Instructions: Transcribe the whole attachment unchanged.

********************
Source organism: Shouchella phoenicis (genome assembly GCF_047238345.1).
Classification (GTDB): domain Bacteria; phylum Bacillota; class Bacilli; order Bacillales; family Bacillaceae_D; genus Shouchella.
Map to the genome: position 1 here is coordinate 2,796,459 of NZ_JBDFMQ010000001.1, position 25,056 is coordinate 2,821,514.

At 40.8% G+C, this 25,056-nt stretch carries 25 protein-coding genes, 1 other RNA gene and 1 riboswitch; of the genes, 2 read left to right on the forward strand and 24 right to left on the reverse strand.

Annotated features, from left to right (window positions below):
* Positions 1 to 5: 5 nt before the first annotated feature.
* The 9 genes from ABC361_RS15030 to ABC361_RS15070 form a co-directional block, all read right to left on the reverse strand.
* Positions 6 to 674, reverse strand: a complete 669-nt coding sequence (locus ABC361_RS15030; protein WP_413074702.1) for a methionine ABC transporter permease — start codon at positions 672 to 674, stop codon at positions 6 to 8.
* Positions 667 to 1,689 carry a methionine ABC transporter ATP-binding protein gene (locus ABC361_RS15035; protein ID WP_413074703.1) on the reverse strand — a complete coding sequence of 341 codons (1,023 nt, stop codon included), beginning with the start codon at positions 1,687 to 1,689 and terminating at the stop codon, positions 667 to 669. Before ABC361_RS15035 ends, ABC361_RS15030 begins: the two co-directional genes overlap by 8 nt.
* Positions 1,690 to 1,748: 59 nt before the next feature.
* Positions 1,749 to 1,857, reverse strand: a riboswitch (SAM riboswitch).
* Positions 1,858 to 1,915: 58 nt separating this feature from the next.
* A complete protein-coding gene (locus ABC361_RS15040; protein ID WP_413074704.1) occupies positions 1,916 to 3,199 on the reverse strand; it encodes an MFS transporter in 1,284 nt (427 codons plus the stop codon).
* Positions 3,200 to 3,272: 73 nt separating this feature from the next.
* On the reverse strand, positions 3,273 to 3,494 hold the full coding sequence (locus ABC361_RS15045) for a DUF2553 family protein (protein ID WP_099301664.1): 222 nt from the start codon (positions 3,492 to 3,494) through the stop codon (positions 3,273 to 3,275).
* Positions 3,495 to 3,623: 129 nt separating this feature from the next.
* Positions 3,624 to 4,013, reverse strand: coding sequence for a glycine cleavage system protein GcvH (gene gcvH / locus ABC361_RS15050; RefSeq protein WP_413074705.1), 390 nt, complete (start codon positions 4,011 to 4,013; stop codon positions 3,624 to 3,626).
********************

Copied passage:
Source organism: Shouchella phoenicis (genome assembly GCF_047238345.1).
Classification (GTDB): domain Bacteria; phylum Bacillota; class Bacilli; order Bacillales; family Bacillaceae_D; genus Shouchella.
Map to the genome: position 1 here is coordinate 2,796,459 of NZ_JBDFMQ010000001.1, position 25,056 is coordinate 2,821,514.

At 40.8% G+C, this 25,056-nt stretch carries 25 protein-coding genes, 1 other RNA gene and 1 riboswitch; of the genes, 2 read left to right on the forward strand and 24 right to left on the reverse strand.

Annotated features, from left to right (window positions below):
* Positions 1 to 5: 5 nt before the first annotated feature.
* The 9 genes from ABC361_RS15030 to ABC361_RS15070 form a co-directional block, all read right to left on the reverse strand.
* Positions 6 to 674, reverse strand: a complete 669-nt coding sequence (locus ABC361_RS15030; protein WP_413074702.1) for a methionine ABC transporter permease — start codon at positions 672 to 674, stop codon at positions 6 to 8.
* Positions 667 to 1,689 carry a methionine ABC transporter ATP-binding protein gene (locus ABC361_RS15035; protein ID WP_413074703.1) on the reverse strand — a complete coding sequence of 341 codons (1,023 nt, stop codon included), beginning with the start codon at positions 1,687 to 1,689 and terminating at the stop codon, positions 667 to 669. Before ABC361_RS15035 ends, ABC361_RS15030 begins: the two co-directional genes overlap by 8 nt.
* Positions 1,690 to 1,748: 59 nt before the next feature.
* Positions 1,749 to 1,857, reverse strand: a riboswitch (SAM riboswitch).
* Positions 1,858 to 1,915: 58 nt separating this feature from the next.
* A complete protein-coding gene (locus ABC361_RS15040; protein ID WP_413074704.1) occupies positions 1,916 to 3,199 on the reverse strand; it encodes an MFS transporter in 1,284 nt (427 codons plus the stop codon).
* Positions 3,200 to 3,272: 73 nt separating this feature from the next.
* On the reverse strand, positions 3,273 to 3,494 hold the full coding sequence (locus ABC361_RS15045) for a DUF2553 family protein (protein ID WP_099301664.1): 222 nt from the start codon (positions 3,492 to 3,494) through the stop codon (positions 3,273 to 3,275).
* Positions 3,495 to 3,623: 129 nt separating this feature from the next.
* Positions 3,624 to 4,013, reverse strand: coding sequence for a glycine cleavage system protein GcvH (gene gcvH / locus ABC361_RS15050; RefSeq protein WP_413074705.1), 390 nt, complete (start codon positions 4,011 to 4,013; stop codon positions 3,624 to 3,626).